I can't pin down just when the rather obnoxious mythical litmus test about politicians in a race, that is, "which candidate would you rather have a beer with?" came into being, but I can say I'm glad it hasn't made its way too far into the realms of aesthetic/critical discussion; it did however, spring to mind a few hours into thinking about the late Tony Scott, who took his own life yesterday at the age of 68. Scott's movies tend to resist, almost violently, the notion of sentimentalizing the man who made them; on the other hand, quite a few of them are movies of a guy that a certain kind of movie-loving guy might actually LOVE to have a beer with, or, more to the point, go ATV racing across the Baja desert while carrying a kilo of cocaine and trying to shake off a squadron of speeding law-enforcement officials AND the posse of the mobster you stole the cocaine from in the first place. His best, most effective movies were not just about the adrenaline rush and physical excitement of the action itself but also about the kickiness of doing the wrong thing (albeit maybe for the right reasons) and better still, getting away with it. The opening scene of his 1983 feature The Hunger, for all its spooky portent and jarring cuts, fairly revels in the fact that everyone in it—vampire David Bowie, victim Ann Magnuson, imperious rock singer Peter Murphy of Bauhaus, et. al.—is getting off. There will be consequences, of course; we shan't see Ms. Magnuson for the remainder of the movie, for instance; but in the heat of the moment the dangerous play is the thing.
Scott's technical facility and specific cinematic aesthetic was of course often put to use in the service of evil, or, as some once called it, Don Simpson and Jerry Bruckheimer. As someone who began in advertising, Scott was accustomed to selling, and in my own more concern-trollish day, I found it pernicious that Top Gun so convincingly sold its melange of jingoism, macho, inverted misogyny, militarism, and so on. As Quentin Tarantino's analysis of the movie demonstrated, those qualities were arguably oversold in the movie, which makes it in a sense laughable, and in a sense kind of deep. When the selling is less successful, as in Days of Thunder, the result diminishes in enjoyable absurdity and increases in hatefulness. Sometimes there would be a seemingly odd match that turned out to be utterly apposite. I'm not sure what a Tarantino-directed True Romance might have been like, but I have an idea of what a Roger Avary-directed True Romance would have been like; it's called Killing Zoe, and, for whatever other virtues it has, it makes the conceit of the gorgeous hooker who falls in love with the geeky screenwriter stand-in look as ridiculous as it is; in True Romance Scott makes it work, just as he makes work the notion of that dreadlocked drug pusher played by Gary Oldman. Scott's energy and technical virtuosity makes ALL of the multiple geek wish-fulfillments of True Romance register like direct injections to one's pleasure centers.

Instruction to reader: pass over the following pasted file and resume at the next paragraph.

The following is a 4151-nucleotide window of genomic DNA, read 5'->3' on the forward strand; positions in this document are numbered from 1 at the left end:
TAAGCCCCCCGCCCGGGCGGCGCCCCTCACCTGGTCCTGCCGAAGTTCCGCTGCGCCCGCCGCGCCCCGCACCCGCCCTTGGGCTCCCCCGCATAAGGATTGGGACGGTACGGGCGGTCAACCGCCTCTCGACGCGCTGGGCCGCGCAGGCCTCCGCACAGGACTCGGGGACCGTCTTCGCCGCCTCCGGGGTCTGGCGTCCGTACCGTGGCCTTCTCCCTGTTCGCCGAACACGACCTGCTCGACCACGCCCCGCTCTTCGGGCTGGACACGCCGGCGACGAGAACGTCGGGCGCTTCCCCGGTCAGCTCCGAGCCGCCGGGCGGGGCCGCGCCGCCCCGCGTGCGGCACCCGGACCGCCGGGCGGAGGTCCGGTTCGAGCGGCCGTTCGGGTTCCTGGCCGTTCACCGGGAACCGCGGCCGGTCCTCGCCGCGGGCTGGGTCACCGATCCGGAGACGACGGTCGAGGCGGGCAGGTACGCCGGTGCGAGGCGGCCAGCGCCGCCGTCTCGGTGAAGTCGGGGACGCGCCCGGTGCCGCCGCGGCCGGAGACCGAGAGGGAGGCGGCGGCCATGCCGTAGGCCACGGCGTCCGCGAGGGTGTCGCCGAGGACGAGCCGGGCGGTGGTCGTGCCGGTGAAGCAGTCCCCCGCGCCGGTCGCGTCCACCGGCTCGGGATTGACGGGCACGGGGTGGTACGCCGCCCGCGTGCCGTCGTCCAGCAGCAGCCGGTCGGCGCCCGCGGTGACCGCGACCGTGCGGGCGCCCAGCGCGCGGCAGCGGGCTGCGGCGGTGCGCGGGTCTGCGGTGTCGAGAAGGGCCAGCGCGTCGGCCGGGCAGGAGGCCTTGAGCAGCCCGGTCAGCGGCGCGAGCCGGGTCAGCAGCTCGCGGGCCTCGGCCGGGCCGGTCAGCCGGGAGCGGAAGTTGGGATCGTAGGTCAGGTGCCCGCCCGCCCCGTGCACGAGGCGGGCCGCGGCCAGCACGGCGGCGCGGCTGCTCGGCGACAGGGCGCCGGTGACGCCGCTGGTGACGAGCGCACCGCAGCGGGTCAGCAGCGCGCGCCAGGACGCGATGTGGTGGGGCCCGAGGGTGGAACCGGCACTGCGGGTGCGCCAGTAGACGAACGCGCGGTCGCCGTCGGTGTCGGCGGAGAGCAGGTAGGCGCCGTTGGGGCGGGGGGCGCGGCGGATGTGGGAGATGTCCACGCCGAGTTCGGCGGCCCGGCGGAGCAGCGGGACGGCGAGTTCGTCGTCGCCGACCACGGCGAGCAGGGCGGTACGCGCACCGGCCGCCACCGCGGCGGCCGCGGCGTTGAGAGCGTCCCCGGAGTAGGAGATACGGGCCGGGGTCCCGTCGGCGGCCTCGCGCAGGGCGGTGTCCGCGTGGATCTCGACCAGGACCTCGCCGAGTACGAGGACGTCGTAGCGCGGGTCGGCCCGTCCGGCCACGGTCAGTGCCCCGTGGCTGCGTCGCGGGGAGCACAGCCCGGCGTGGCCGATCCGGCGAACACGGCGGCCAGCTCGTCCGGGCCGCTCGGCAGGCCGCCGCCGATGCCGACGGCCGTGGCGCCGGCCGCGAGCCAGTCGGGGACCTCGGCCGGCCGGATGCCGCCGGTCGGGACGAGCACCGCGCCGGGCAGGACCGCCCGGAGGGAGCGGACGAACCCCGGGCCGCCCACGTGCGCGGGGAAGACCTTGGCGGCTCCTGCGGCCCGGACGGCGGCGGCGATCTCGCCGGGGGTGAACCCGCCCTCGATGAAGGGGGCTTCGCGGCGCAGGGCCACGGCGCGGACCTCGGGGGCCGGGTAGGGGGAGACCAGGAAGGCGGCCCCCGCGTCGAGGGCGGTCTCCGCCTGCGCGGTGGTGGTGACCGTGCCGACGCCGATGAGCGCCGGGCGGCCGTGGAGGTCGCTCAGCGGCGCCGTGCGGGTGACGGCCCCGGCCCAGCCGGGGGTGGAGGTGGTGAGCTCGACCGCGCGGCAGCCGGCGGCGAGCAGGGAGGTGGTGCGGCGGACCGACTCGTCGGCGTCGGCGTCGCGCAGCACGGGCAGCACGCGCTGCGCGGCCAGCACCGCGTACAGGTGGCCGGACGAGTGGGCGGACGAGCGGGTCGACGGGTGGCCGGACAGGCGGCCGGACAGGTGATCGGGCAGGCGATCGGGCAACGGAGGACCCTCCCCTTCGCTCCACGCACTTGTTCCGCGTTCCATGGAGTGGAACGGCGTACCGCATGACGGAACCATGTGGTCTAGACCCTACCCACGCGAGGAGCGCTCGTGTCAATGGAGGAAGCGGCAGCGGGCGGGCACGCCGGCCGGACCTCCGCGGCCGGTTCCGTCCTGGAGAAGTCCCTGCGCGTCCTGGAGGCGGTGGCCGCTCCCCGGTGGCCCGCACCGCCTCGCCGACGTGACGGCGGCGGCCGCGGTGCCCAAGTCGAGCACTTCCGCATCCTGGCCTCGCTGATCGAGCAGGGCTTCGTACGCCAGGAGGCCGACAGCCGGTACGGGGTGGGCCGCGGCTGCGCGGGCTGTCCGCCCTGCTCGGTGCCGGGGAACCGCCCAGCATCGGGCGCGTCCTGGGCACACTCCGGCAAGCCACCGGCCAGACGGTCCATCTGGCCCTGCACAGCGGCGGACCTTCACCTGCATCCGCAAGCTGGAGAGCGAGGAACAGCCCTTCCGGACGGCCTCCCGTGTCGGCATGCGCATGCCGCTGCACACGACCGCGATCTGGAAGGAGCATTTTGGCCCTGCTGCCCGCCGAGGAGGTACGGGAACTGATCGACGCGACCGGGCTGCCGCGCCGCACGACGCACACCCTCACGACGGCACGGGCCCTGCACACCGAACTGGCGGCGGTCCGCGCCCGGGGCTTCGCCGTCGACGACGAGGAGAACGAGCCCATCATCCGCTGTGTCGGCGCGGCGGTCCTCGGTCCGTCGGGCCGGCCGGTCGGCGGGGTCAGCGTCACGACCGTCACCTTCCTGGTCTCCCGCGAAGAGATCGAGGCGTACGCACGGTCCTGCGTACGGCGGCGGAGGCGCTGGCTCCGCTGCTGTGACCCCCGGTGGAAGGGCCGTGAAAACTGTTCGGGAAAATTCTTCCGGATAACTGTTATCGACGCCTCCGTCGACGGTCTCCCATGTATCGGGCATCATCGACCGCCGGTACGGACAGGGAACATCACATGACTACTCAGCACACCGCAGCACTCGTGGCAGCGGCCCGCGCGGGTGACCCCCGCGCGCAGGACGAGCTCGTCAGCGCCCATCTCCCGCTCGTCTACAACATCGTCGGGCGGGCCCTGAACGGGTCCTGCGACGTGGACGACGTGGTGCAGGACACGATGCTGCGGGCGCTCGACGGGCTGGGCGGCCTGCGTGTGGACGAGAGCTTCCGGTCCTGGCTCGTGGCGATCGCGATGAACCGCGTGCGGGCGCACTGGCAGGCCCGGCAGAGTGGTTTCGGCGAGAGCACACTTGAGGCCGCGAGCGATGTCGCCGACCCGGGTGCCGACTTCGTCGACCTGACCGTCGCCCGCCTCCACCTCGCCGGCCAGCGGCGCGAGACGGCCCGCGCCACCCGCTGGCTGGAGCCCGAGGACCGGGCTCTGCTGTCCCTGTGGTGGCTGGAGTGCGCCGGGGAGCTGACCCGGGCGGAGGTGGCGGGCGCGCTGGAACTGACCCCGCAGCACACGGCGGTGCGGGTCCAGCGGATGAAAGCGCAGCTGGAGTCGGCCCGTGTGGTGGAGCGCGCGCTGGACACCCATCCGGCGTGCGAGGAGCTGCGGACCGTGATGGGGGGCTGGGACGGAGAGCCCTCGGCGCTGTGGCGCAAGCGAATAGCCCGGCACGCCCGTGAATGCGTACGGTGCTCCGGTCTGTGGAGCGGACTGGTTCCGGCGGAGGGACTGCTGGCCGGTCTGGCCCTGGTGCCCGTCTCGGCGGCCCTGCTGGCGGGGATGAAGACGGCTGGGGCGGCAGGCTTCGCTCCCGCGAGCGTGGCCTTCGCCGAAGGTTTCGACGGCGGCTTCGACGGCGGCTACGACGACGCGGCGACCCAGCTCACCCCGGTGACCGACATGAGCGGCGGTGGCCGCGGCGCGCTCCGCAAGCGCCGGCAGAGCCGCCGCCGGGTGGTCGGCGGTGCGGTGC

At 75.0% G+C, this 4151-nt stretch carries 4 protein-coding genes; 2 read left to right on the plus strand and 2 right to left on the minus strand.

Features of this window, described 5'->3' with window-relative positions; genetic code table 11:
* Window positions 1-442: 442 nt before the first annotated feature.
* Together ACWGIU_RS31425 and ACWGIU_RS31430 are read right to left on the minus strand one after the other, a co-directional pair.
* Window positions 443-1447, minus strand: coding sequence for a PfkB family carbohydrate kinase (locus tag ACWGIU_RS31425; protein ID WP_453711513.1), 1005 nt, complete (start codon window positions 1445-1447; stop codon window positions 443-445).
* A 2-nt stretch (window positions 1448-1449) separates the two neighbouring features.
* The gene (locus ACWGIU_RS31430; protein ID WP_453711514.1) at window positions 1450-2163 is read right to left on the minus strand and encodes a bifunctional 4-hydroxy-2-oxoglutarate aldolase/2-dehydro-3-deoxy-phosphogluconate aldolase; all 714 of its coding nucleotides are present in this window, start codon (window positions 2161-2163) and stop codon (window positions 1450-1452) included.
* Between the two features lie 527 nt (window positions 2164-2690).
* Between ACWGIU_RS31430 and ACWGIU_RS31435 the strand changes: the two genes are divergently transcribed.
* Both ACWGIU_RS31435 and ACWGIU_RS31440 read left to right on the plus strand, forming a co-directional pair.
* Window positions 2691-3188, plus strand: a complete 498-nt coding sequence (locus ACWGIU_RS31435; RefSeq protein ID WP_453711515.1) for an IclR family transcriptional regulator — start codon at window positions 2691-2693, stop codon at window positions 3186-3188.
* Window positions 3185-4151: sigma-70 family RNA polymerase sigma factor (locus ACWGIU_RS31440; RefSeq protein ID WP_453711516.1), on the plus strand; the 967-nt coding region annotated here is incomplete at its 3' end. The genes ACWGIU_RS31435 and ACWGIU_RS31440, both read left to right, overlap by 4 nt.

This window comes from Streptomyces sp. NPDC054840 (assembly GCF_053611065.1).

Some might argue that Scott was more effective, more engaging, more involving, when working with scenarios that were less outlandish; that the tense standoff between two different kinds of military personnel in Crimson Tide is more nominally convincing than a professional football player pulling out a revolver and actually shooting an opposing player in the middle of a game in The Last Boy Scout. But is one REALLY more plausible than the other? I'll let you decide. But where I finally came down on Scott was that he was a supreme kinetic fantasist with an ostentatious, nose-thumbing love of a form of vulgar philistinism. Which facilities and inclinations enabled him, say, to overheat the winking comic-book pyrotechnics of the arguably meretricious scenario of Domino with a straight face.
In other words, he was a formidable cinematic showman, regardless of how gratuitous/redundant any given project of his might have seemed. And as such he was able to earn some critical respect; the Times' Manohla Dargis was never shy about her enjoyment of his vision, and the Scott respect in more hermetic corners of cinephilia is exemplified, alas, by this sentence from a review of Unstoppable by "The Ferroni Brigade:" " 'Oh yeah, Tony Scott—he's good,' says even Lav Diaz, currently residing in Vienna's Ferronian headquarters [...]" The thinking behind that "even" could fill volumes, but too bad the Ferronians would never be caught dead in a Hooters, as they really can't appreciate the Hollywood idealization of the joint that Scott hilariously commits in his variant of the train movie, the last film of his to see release.
The blithe exuberance of this and so many other Scott touches seems to fly rather directly in the face of his suicide yesterday. I don't have any more information about the end of Scott's life than you do, and even if I did I'm no kind of diagnostician. All I know is that, like so much else, it's pretty terribly sad.